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Home / Auto News / Strong new-car demand collides with rising interest rates

Strong new-car demand collides with rising interest rates

A red Chevrolet Bolt EV vehicle is seen on the assembly line at General Motors Orion Assembly in Lake Orion, Michigan, US

Auto makers say demand, pricing remain stout despite economic headwinds

Auto executives for months have expressed confidence there will be eager buyers for all the vehicles they can build. A worsening economic picture is putting that theory to the test.

Auto executives for months have expressed confidence there will be eager buyers for all the vehicles they can build. A worsening economic picture is putting that theory to the test.

The U.S. auto industry is expected to report flat new-car sales for the third-quarter, despite earlier predictions that this year’s depressed selling pace would accelerate in the second half, analysts predict. Most auto makers are scheduled to report third-quarter sales results Monday.

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The U.S. auto industry is expected to report flat new-car sales for the third-quarter, despite earlier predictions that this year’s depressed selling pace would accelerate in the second half, analysts predict. Most auto makers are scheduled to report third-quarter sales results Monday.

Tight supplies continue to be the big problem, car executives and dealers say, as a shortage of computer chips and other supply-chain snags continue to dog vehicle output and curb sales.

Still, there are signs the backlog of demand built up over the last 18 months could deteriorate as consumers feel the pinch of higher interest rates, analysts say.

“It seems likely that much of the pent-up demand from limited supply is quickly disappearing as high interest rates eat away at vehicle buyers’ willingness and ability to purchase," said Charlie Chesbrough, senior economist with research firm Cox Automotive.

The firm last week lowered its 2022 U.S. sales forecast, to 13.7 million new vehicles, which would be down 9% from last year. In the five years leading up to the pandemic-plagued year of 2020, the industry sold more than 17 million vehicles annually.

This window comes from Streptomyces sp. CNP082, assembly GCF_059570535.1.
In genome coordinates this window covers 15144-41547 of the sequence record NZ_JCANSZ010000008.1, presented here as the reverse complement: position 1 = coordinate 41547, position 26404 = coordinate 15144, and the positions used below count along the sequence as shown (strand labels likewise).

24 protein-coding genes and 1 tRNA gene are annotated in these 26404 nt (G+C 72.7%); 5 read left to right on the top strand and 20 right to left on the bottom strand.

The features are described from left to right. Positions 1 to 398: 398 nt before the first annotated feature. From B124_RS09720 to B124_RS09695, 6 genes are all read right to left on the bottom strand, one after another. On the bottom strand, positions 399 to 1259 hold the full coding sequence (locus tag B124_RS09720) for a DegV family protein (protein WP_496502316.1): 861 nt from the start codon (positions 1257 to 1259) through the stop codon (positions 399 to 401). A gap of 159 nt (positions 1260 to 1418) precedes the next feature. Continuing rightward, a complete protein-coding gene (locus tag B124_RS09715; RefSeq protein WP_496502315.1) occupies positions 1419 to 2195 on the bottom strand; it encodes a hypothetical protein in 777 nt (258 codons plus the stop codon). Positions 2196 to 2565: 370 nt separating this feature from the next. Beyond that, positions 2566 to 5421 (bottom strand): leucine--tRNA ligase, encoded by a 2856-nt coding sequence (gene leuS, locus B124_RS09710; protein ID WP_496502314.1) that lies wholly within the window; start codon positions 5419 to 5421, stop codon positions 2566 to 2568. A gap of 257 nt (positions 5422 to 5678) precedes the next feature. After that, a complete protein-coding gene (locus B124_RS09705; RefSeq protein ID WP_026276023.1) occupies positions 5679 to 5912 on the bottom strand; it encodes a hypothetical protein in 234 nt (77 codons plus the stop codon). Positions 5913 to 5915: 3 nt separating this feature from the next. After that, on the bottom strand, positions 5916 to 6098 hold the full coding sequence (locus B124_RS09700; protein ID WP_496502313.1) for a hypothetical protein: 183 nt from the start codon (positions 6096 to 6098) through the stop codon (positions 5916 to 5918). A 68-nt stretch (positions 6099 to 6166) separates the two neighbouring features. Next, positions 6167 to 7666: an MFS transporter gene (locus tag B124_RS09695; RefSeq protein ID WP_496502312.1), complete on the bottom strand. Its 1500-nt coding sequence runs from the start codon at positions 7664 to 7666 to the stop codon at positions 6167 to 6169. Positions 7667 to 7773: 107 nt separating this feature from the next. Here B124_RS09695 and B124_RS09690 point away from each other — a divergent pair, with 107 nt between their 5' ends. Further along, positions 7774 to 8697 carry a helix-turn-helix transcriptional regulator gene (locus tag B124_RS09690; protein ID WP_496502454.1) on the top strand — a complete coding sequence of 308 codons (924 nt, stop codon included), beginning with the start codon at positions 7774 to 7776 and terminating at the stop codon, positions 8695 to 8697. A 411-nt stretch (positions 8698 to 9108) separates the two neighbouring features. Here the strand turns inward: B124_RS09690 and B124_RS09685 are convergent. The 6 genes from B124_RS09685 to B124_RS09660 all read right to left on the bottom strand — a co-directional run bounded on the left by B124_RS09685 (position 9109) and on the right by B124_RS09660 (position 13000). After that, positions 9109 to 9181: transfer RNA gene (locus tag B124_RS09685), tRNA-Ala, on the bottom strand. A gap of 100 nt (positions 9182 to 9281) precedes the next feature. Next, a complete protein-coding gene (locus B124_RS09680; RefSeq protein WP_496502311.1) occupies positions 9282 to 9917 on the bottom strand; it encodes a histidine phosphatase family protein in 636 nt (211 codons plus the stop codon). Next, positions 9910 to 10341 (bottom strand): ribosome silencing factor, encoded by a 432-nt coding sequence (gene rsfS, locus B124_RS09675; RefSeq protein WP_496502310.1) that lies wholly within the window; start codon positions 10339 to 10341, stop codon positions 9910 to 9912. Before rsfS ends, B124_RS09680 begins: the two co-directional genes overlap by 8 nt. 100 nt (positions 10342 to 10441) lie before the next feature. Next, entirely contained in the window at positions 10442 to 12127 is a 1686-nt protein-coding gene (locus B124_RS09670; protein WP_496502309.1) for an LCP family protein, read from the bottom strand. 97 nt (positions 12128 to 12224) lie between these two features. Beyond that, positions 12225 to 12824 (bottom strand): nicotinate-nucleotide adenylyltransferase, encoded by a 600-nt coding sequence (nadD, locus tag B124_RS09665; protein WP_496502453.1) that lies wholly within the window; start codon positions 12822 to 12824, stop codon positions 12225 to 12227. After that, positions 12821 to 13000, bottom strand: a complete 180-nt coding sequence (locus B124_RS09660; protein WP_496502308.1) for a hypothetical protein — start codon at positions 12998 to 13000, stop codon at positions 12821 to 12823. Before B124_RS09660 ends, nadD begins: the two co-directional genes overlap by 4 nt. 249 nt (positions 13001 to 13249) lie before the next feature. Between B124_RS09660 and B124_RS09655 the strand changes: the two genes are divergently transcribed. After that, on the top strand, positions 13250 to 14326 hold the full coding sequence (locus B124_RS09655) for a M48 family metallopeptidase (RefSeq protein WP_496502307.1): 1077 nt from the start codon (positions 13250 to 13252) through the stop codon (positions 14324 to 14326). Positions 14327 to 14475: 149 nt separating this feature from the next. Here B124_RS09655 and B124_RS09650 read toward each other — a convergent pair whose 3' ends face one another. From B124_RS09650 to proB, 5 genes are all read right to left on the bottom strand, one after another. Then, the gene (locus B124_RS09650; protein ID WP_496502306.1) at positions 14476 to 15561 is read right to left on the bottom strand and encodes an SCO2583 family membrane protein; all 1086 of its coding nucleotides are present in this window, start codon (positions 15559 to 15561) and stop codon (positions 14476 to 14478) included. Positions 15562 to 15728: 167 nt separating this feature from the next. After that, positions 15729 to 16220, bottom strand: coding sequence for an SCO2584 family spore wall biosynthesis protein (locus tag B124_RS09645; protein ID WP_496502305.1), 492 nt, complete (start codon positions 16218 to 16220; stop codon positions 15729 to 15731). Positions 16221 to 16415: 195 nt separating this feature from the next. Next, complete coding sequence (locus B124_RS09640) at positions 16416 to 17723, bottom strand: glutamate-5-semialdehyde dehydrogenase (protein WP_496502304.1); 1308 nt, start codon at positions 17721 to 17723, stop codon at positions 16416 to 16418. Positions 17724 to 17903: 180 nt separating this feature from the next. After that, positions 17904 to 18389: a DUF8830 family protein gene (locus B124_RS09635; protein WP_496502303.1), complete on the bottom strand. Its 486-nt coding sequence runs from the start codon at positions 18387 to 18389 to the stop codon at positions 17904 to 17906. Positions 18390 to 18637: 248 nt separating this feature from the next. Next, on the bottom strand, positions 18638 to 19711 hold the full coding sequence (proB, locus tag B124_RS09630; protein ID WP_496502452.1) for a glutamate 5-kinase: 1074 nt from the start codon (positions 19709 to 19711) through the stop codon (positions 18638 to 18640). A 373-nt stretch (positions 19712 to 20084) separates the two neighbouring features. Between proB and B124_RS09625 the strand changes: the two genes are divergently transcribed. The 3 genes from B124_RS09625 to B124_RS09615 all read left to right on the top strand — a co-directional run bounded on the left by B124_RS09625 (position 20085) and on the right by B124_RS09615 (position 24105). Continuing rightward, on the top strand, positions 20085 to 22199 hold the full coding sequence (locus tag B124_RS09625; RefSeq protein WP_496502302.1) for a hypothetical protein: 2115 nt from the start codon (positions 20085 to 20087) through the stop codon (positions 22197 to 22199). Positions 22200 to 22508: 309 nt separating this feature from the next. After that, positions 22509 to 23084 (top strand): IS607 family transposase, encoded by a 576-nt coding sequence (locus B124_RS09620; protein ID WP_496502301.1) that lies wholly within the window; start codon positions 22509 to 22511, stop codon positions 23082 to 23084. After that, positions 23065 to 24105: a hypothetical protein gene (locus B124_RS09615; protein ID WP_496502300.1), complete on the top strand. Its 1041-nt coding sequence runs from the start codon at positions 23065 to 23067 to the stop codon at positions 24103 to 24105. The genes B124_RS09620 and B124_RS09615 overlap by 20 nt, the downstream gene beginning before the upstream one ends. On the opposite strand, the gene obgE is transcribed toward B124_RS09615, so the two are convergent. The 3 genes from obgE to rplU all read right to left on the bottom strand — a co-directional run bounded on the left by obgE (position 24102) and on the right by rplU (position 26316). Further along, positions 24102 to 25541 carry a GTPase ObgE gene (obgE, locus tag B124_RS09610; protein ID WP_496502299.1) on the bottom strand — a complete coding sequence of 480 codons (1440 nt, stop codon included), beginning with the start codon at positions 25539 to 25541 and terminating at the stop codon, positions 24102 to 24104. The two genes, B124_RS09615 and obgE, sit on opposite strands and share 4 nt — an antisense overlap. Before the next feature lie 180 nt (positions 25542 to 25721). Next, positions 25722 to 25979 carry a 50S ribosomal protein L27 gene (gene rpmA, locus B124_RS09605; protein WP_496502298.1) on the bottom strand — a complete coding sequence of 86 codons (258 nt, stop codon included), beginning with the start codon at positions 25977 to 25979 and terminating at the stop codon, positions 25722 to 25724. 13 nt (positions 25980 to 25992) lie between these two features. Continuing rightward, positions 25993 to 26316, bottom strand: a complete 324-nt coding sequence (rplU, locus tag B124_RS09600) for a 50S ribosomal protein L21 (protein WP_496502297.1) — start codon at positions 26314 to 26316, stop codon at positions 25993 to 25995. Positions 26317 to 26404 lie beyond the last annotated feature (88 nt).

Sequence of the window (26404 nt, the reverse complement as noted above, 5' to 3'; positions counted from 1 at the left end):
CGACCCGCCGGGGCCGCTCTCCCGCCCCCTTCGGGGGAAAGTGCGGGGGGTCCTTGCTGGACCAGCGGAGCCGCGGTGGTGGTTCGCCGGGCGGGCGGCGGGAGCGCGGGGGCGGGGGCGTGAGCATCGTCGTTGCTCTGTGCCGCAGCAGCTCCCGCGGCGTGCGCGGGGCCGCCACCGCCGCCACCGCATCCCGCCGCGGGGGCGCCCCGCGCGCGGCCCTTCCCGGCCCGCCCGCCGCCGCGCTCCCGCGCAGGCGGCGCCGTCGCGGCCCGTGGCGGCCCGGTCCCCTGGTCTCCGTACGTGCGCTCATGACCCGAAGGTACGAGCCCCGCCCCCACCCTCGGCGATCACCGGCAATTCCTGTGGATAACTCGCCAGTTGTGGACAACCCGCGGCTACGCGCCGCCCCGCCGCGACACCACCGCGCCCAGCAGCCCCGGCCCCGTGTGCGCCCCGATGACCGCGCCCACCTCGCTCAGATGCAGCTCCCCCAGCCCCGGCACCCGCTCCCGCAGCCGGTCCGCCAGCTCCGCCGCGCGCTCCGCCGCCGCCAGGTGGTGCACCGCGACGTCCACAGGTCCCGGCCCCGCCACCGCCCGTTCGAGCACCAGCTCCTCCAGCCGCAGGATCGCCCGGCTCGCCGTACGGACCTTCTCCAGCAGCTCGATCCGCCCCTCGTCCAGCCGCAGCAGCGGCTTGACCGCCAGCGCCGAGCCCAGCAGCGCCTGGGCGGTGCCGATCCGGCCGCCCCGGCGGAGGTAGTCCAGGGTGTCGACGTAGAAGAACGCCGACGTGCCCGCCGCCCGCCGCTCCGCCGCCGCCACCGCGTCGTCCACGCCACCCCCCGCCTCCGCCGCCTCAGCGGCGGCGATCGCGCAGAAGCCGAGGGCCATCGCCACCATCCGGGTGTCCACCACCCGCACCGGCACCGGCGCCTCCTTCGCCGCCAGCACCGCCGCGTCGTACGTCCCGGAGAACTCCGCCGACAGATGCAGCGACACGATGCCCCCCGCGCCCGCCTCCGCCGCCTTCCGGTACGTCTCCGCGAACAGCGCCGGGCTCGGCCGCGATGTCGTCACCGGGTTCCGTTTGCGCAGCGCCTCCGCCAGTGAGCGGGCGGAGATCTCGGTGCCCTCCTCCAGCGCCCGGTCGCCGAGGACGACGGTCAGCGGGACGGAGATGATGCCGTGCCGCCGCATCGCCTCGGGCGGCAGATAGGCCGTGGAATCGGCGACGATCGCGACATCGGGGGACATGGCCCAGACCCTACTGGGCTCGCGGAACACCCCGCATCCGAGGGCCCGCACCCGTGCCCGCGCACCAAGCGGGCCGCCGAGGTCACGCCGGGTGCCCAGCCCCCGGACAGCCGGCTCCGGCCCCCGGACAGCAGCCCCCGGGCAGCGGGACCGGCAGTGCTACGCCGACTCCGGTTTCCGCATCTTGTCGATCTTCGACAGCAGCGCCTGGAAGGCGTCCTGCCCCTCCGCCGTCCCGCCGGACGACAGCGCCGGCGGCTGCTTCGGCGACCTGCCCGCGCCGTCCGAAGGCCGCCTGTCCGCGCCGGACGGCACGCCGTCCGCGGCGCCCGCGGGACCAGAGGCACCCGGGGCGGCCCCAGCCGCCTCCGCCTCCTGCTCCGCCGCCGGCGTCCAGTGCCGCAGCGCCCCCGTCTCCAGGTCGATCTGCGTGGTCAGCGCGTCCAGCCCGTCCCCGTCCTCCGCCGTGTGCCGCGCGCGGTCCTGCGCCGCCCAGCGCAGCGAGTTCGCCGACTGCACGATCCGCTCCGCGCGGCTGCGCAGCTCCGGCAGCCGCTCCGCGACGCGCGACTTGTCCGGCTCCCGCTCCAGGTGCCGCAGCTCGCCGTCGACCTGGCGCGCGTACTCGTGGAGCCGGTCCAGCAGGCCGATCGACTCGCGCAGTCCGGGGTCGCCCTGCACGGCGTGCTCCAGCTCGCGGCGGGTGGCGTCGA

So far, though, car companies and dealers say that most new vehicles that get shipped from the factory are quickly snapped up by buyers.

“There is still really strong consumer demand, and huge replacement demand," said Duncan Aldred, head of General Motors Co.’s Buick and GMC brands, during an interview at the Detroit auto show last month. “I think that will probably overcome a lot of the economic headwinds."

Auto makers and dealers continue to pull in strong profits, as the tight supplies keep prices at or near record highs. The average price paid by U.S. car buyers in the third quarter hit $45,971, up 10% from a year earlier and the most for any quarter on record, according to research firm J.D. Power.

But there are signs that rising interest rates are starting to strain car buyers, which could pressure pricing. The average interest rate paid on a new vehicle purchase hit 5.7% in September, up from around 4% a year earlier, J.D. Power said.

This past week, CarMax Inc. shares sank after the used-car retailer flagged that high prices, paired with high broader inflation and rising interest rates, have slowed demand. The company’s profit fell 50% in its most recent quarter and its sales leveled off at 2% growth, both worse than analysts expected.

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“This points to some deterioration in per unit pricing and profitability in the coming quarters, as rising interest rates and economic conditions affect demand," said Thomas King, president of the data and analytics division at J.D. Power.

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